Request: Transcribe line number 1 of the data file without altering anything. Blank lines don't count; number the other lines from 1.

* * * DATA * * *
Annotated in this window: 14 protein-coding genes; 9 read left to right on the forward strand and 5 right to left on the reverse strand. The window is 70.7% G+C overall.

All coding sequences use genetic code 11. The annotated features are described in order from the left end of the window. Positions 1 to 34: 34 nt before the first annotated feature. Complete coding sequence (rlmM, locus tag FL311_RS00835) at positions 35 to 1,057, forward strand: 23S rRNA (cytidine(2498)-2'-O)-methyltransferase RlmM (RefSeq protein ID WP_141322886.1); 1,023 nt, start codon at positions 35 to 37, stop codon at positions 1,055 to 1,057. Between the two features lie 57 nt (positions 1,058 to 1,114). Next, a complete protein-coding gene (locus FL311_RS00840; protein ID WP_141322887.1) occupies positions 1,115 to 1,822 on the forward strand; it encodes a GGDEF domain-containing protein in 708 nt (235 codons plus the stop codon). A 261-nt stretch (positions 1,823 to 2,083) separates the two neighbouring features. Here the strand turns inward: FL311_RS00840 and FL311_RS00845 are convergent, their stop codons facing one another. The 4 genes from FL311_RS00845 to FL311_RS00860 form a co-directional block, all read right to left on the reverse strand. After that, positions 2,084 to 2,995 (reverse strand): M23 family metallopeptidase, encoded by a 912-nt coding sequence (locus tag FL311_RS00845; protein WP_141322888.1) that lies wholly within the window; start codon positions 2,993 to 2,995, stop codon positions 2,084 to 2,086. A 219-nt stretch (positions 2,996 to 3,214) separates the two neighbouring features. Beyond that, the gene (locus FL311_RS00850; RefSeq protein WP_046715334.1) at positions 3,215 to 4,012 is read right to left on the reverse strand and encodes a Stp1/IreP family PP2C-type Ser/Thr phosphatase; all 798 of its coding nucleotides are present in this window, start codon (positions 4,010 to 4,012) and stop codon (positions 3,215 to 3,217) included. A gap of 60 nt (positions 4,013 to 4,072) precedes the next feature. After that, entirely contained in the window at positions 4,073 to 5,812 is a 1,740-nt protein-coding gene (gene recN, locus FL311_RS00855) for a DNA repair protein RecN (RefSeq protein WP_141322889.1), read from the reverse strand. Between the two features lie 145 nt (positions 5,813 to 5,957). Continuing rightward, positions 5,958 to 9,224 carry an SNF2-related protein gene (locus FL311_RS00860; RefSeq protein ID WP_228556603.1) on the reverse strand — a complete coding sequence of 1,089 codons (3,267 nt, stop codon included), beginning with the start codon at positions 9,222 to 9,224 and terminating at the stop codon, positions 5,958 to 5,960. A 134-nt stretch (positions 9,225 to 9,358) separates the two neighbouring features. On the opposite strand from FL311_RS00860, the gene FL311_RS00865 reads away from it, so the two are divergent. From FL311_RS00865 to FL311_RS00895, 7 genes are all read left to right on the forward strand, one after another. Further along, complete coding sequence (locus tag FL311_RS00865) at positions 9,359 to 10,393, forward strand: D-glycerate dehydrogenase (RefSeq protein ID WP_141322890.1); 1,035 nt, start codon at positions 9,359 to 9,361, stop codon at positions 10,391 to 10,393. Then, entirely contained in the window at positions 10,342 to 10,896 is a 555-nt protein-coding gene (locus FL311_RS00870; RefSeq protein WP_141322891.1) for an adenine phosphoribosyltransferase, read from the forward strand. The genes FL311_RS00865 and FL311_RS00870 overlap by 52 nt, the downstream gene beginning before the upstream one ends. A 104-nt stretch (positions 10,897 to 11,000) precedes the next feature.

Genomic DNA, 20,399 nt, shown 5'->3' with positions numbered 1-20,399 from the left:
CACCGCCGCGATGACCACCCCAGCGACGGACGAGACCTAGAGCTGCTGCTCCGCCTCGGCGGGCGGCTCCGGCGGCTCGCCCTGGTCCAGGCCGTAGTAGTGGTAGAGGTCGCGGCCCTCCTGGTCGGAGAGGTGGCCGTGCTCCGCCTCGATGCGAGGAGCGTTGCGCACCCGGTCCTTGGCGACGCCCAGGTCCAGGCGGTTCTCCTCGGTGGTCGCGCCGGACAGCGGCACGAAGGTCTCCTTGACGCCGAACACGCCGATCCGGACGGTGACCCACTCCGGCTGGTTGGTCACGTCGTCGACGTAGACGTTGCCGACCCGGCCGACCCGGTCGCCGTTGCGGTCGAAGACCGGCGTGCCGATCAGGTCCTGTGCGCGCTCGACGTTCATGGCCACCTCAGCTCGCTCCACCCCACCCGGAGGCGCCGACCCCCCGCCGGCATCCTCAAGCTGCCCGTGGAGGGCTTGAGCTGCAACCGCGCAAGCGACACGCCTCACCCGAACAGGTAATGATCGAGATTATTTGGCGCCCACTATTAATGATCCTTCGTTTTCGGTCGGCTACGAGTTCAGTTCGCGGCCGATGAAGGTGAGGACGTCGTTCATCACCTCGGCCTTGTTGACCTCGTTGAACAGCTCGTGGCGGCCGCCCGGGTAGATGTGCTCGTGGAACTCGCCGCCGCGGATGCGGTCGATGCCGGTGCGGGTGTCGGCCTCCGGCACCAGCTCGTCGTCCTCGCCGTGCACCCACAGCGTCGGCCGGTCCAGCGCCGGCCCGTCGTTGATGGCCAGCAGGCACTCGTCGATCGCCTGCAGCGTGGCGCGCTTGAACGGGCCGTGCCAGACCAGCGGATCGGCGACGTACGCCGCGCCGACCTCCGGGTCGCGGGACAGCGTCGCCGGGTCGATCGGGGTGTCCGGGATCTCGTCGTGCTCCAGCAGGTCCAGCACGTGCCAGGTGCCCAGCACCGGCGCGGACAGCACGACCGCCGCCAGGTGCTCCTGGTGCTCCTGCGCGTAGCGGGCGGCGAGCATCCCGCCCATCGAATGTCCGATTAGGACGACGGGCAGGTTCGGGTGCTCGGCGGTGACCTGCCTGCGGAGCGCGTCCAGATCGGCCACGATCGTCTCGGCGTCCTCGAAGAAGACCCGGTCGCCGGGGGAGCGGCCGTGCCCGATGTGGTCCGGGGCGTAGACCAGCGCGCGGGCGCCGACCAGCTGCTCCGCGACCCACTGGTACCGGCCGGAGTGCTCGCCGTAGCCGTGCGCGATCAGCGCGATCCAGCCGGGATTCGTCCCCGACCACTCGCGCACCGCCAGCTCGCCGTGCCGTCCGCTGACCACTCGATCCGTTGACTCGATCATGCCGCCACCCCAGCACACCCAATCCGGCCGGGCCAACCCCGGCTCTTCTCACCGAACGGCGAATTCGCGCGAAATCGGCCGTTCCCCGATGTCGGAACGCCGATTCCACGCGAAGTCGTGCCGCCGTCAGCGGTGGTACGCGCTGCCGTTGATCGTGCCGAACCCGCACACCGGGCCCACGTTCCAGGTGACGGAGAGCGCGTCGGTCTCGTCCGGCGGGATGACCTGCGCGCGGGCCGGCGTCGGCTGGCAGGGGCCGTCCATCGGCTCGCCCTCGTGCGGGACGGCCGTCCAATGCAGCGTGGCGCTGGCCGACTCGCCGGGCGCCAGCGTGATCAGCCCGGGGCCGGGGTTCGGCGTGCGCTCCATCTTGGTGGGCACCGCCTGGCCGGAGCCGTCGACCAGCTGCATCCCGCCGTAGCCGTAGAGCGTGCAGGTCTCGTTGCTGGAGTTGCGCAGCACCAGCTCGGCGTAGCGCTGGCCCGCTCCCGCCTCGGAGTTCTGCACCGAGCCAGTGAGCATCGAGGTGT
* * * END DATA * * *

Annotated in this window: 14 protein-coding genes; 9 read left to right on the forward strand and 5 right to left on the reverse strand. The window is 70.7% G+C overall.